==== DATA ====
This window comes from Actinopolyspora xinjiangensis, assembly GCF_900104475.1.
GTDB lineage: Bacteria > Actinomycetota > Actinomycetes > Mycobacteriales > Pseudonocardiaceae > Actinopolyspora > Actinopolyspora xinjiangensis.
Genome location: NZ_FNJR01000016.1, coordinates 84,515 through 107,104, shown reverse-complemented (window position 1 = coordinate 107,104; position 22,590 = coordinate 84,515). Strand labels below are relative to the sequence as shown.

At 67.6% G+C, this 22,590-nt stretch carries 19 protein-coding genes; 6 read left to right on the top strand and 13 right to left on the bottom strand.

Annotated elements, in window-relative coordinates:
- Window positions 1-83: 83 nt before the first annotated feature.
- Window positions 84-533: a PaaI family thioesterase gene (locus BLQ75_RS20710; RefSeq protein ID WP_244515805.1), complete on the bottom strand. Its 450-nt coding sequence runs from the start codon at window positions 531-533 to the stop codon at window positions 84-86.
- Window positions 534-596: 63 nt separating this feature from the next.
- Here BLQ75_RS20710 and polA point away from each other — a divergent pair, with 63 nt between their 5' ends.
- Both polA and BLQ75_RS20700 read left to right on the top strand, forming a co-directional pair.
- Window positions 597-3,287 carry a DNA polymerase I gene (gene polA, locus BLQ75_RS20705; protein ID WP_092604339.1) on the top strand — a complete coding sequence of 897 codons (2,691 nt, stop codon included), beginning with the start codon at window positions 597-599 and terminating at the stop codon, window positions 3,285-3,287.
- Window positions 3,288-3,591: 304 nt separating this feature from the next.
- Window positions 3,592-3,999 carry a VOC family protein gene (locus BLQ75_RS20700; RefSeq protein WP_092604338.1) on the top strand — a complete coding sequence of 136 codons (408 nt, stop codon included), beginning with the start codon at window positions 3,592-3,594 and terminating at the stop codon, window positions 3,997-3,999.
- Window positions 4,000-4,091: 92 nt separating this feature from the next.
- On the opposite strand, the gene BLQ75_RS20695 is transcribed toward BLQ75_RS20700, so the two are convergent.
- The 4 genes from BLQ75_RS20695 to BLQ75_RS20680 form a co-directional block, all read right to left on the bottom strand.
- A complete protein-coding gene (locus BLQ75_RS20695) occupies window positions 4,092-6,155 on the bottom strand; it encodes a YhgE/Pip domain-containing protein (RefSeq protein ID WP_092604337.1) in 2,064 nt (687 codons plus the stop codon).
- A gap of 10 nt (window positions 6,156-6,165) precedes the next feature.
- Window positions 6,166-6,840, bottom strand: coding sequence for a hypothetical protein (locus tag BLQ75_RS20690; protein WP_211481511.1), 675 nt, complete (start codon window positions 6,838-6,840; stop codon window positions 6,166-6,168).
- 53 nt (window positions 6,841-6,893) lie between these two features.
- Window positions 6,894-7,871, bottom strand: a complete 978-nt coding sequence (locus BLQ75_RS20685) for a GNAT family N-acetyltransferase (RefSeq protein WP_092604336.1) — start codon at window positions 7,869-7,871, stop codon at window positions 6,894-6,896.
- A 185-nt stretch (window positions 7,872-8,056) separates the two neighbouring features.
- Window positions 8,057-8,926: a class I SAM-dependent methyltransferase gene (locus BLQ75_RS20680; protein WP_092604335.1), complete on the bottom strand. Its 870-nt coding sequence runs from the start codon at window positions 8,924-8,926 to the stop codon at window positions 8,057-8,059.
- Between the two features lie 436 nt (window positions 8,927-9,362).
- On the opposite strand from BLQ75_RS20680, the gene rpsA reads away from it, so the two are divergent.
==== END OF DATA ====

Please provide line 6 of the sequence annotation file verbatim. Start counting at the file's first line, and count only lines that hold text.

- Window positions 1-83: 83 nt before the first annotated feature.